Although the incidence of VF in the pediatric population is low, there is a need for developing strategies to provide early defibrillation to patients younger than 8 years. This strategy may include the need for an AED that is suitable for use in pediatric patients from birth to 8 years of age with either an attenuated adult-dosage AED tested for efficacy and safety in children or an AED specifically designed for defibrillation of young children and infants. In the absence of either of such devices, standard nonattenuated adult-dosage AEDs should be used on children on the basis of protocols for use developed with medical oversight. Because of the limited data on effective energy dose, emergency medical services (EMS) systems, medical directors, and pediatric researchers should make efforts to gather information regarding pediatric uses of AEDs and report it by using the pediatric Utstein style,9 which represents an internationally accepted standard method of collecting and reporting respiratory and cardiac arrest and resuscitation data. In addition, because the use of AEDs on children may be a new concept to many responders, EMS and physician leaders should work with professional organizations, community organizations, and researchers to educate their community members regarding the benefits of early pediatric defibrillation and the use of available varieties of AEDs.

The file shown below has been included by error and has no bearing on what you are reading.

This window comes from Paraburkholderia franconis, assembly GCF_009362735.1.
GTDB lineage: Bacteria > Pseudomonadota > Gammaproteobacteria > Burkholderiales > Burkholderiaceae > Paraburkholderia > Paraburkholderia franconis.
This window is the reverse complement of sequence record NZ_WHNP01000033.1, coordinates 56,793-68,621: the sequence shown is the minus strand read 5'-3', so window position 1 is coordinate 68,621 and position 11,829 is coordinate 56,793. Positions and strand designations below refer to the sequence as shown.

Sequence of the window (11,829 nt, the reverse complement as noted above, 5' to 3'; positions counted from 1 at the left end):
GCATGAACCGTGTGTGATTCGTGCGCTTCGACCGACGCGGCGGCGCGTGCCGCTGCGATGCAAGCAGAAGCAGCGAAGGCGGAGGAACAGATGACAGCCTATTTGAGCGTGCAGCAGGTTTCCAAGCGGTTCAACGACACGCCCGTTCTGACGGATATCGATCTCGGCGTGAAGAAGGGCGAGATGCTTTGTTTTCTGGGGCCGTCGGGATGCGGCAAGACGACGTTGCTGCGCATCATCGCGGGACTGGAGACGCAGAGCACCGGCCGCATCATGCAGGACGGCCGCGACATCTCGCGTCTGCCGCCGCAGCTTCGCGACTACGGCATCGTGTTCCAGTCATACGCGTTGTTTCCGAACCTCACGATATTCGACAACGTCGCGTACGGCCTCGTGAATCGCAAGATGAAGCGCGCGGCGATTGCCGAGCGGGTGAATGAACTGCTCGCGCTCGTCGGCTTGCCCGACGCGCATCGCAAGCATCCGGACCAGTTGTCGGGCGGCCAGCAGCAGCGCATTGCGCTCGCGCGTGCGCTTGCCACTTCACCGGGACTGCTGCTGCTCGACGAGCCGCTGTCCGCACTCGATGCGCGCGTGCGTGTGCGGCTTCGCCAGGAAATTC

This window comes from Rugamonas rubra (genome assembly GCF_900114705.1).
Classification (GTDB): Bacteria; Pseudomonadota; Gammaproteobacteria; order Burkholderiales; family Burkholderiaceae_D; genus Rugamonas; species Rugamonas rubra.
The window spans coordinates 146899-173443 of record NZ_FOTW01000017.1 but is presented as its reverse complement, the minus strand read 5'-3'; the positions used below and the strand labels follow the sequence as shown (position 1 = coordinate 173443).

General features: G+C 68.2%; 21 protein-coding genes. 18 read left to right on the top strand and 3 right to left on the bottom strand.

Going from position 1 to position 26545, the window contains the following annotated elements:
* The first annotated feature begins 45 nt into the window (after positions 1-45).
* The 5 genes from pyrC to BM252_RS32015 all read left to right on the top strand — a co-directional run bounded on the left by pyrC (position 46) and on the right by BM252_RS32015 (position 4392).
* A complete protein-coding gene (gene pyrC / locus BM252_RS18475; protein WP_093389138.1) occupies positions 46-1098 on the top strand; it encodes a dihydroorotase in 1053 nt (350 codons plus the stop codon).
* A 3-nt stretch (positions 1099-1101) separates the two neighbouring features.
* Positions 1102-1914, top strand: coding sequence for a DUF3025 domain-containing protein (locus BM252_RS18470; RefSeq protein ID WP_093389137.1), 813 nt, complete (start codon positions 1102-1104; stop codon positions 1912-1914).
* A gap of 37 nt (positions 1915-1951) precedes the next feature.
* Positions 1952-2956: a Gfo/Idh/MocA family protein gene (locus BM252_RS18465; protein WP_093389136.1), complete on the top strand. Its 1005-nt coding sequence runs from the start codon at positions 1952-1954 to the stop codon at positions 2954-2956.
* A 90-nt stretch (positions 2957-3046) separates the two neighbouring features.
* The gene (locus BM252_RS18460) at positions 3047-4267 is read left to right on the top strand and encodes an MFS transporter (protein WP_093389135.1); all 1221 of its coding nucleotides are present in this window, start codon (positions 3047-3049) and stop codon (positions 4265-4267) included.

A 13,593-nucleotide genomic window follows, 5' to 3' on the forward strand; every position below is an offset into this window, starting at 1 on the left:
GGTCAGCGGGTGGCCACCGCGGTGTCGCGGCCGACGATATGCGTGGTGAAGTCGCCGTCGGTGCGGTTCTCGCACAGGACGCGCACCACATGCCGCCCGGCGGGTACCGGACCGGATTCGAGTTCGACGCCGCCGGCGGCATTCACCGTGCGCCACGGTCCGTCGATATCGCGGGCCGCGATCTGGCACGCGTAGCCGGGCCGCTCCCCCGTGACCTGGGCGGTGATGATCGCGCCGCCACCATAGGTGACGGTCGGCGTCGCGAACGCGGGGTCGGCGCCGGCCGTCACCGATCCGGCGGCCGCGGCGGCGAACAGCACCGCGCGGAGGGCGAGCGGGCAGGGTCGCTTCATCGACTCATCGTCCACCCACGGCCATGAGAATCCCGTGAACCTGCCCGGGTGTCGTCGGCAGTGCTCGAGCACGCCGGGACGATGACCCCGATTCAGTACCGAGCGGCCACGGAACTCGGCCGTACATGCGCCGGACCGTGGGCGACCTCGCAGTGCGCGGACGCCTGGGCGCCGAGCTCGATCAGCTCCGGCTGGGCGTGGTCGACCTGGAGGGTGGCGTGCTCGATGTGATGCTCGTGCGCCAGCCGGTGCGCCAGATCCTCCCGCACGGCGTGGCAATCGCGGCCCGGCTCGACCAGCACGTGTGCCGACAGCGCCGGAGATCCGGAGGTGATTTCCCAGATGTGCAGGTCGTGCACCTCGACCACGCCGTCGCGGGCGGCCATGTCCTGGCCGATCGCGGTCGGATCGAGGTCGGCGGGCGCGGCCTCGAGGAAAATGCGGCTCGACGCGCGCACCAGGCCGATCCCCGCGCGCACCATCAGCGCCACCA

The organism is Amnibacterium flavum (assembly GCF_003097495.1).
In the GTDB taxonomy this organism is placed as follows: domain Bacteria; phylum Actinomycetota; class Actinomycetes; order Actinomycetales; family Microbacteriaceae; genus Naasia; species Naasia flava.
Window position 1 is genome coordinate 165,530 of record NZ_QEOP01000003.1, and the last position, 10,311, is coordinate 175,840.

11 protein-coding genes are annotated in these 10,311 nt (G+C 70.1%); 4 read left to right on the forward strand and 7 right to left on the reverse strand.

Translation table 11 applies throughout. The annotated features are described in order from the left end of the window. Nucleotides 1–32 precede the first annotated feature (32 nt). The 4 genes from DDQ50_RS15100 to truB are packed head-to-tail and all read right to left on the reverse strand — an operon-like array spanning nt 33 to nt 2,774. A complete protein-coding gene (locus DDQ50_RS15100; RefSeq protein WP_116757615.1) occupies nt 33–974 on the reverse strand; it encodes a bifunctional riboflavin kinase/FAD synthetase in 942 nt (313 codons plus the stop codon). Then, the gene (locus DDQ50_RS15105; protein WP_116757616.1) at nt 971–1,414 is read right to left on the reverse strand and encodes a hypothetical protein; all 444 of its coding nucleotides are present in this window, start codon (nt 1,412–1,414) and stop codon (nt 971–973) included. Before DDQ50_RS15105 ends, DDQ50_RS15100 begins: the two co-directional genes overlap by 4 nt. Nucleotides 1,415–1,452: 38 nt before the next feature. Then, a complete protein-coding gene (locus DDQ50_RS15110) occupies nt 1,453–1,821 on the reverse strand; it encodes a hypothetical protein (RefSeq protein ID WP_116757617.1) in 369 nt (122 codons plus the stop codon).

The message for the public and for EMS systems is to recognize the existence of VF in infants and children and use methods to treat it as early as possible to improve the survival of children and infants after sudden cardiac arrest. In addition, this possible life-saving therapy should not be withheld purely on the basis of absolute weight and size issues. The key is to pursue a long-term goal of providing devices that will support rapid pediatric and adult defibrillation. This approach would include the ability to treat infants and children without compromising adult care while minimizing training issues and minimizing the use of limited financial and personnel resources.
Although the incidence of VF in children is far less than that in adults, the outcome for VF is better than that for other nonperfusing rhythms and is improved with early defibrillation. Therefore, strategies and equipment availability for treatment of pediatric arrest should be focused on shortening the intervals from collapse to recognition of VF and to defibrillation.